How Do You Layer up for Winter Running?
The freezing temperatures should not deter you from running outdoors and enjoying the white velvet scenery that winter brings. Running safely in winter takes a bit of planning to make sure that you don't get cold feet or frosted fingertips. So how do you layer up for winter running?
How to Layer Up for Winter Running
When the mercury drops, you have to dress up well to avoid getting wet and that freezing feeling while running outside. By trying out different methods to find out what suits your temperature preferences and wearing proper layers for cold weather running to stay warm and mobile, you'll reap the many benefits running does to the body.
Let's layer up and warm up for a chilly run!
Tuck in the base layers.
An ideal base layer for running is lightweight and moisture-wicking to remove moisture from your body. Many runners prefer quick-dry synthetics, allowing for adding extra layers like waterproof or windproof jackets as necessary.
When it's below freezing, wear two moisture-wicking base layers, avoiding cotton. If you wear a base layer, like a crew neck base layer, mock neck compressive top, body fit base layer, or a sustainable thumbhole mesh base layer, tuck the bottom layer into your pants for warmth and wind protection. Don't overdress because you'll warm up while running.
Choose well your insulating layers.
A good mid-layer, whether insulated with down or synthetic material, traps your body's warmth by creating loft, but it should also release vapor to avoid overheating. Pick a thermal crew neck t-shirt, thermal suit, or thermal water-resistant tights to help trap heat while letting moisture out. It's totally "ugh" to feel damp clothes when running in cold weather.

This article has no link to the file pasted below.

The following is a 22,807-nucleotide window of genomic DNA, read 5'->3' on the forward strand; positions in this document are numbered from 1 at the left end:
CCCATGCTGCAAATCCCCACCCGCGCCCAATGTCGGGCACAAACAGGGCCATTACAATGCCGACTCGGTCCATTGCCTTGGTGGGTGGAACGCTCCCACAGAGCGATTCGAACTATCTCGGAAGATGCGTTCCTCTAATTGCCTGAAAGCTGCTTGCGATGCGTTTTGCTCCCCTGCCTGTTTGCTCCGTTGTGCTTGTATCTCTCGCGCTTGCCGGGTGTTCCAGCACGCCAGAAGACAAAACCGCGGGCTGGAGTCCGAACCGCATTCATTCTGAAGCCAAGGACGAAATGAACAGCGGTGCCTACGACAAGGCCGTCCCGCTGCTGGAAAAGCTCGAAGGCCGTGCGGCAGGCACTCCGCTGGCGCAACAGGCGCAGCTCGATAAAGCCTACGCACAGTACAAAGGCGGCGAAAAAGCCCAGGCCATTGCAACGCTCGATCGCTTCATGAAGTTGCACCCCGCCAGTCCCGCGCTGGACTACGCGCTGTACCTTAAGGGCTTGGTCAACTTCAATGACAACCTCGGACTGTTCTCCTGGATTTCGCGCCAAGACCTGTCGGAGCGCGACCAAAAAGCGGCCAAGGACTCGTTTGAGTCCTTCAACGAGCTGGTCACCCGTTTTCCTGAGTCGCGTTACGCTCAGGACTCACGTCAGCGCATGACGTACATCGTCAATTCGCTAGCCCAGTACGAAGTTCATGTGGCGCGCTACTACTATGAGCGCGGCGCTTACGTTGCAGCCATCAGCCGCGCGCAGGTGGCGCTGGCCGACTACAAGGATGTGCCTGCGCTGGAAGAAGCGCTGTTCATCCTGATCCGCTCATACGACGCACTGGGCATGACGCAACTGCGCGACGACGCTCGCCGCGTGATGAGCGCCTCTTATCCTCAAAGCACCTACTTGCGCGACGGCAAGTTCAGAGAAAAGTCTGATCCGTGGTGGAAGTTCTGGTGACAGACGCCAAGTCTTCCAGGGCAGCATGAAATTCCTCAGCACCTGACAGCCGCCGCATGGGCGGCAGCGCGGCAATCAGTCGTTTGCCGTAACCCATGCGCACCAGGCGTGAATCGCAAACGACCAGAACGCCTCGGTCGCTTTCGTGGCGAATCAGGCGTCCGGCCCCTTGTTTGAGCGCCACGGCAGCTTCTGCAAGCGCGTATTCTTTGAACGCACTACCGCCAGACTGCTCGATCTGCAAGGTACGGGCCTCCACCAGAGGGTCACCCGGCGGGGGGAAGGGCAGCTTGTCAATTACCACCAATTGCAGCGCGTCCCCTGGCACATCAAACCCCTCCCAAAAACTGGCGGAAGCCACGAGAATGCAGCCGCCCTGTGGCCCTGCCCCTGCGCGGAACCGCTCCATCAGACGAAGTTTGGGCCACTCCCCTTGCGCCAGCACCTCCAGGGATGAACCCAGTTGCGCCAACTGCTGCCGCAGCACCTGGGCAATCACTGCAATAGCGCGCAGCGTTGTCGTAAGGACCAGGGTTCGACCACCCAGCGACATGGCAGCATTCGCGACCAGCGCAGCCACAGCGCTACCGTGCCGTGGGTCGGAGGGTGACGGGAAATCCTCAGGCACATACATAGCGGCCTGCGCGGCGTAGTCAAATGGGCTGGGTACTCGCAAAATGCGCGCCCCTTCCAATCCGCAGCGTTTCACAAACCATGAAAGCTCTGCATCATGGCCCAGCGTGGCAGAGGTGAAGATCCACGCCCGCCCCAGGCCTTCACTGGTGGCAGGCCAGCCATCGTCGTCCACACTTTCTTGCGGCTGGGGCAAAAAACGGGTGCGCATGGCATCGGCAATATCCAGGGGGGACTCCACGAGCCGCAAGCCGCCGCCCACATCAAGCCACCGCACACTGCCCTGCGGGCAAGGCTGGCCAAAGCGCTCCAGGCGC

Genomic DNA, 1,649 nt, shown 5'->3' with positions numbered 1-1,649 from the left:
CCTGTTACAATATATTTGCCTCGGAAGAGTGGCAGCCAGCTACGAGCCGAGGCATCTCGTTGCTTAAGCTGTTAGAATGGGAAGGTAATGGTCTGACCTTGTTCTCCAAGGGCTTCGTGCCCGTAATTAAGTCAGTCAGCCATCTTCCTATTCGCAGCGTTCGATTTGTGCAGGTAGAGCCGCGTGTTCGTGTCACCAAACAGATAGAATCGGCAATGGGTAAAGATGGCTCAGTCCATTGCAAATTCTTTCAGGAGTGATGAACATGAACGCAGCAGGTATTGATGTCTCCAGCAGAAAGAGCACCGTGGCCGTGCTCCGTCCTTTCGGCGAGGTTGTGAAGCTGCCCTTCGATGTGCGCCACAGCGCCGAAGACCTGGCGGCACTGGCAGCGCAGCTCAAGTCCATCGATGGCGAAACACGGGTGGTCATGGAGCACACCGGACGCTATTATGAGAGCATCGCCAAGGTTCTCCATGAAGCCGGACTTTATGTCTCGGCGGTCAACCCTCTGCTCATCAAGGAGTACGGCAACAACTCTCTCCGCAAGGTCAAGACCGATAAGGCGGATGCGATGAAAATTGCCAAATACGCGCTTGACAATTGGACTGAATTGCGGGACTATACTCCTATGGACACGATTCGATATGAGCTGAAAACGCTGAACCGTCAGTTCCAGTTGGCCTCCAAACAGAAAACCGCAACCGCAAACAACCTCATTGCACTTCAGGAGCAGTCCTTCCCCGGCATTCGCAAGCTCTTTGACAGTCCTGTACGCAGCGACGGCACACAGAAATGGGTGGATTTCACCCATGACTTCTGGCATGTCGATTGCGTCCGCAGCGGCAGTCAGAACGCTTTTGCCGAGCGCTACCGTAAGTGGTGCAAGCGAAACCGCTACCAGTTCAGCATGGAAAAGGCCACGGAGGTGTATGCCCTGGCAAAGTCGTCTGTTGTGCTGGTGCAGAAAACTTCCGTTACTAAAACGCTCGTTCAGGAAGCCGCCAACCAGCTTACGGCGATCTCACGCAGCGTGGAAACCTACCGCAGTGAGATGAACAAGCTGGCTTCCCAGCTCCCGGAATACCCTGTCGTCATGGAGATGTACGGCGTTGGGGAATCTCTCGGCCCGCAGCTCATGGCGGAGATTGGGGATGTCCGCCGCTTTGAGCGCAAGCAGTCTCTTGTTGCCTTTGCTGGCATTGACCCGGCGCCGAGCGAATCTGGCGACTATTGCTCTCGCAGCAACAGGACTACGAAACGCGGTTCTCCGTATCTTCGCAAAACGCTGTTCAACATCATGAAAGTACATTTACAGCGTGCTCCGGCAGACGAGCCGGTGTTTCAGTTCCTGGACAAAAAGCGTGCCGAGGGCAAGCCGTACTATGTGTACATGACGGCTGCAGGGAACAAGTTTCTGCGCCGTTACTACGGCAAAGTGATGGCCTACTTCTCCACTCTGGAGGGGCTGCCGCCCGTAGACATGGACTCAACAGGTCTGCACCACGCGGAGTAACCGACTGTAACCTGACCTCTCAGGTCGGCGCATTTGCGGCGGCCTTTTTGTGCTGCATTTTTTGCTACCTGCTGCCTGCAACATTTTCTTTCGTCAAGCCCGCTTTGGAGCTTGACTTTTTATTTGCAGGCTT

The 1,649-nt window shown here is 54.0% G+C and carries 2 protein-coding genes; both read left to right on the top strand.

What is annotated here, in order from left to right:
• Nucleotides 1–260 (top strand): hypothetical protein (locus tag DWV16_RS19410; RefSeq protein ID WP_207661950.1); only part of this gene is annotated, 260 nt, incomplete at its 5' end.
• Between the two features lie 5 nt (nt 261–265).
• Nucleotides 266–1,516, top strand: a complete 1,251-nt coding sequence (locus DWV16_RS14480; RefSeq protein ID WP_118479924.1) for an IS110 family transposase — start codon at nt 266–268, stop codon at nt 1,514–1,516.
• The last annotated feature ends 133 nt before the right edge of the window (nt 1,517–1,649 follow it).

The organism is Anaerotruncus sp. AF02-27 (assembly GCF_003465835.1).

Stay warm with an outer layer.
Prioritize insulation and breathability when layering up with a good winter running jacket. While a windproof or water-resistant hooded softshell windbreaker is crucial in extreme cold or wet weather, ensure the right mix of breathability and insulation on milder days. Use a water-resistant mid-layer vest to maintain core warmth when a jacket is too warm but a single layer isn't sufficient.
Protect your legs well.
In single-digit temperatures, opt for full-length, fleece-lined leggings or thicker running pants; consider layering a loose-fitting pair over the top. For 20 to 40 degrees, regular full-length tights are suitable, and for 40 to 50 degrees, use mid-length or quarter tights, or even shorts.
"How To Pick the Best Winter Leggings" can be your guide when shopping for a pair to keep your legs warm in your winter runs.
Cover your hands.
Shield your hands from the cold with gloves suitable for 20-40 degrees, and for temperatures in the teens, opt for mittens that provide better warmth through finger-to-finger contact.
Keep your ears and head warm.
Keep your ears warm like your hands by wearing a hat, buff, or ear warmers in temperatures under 50 degrees.
What are the best winter running jackets?
Wearing the best winter running jackets should do the trick in protecting you from the harsh winter elements as you break a sweat.
Thermal High Neck Jacket (Men's)
Our Thermal High Neck Jacket (Men's) is water-resistant as it's made from 100% polyester without sacrificing comfort and breathability. Lined with fleece to keep heat in, this thermal jacket does well for any winter outdoor activities.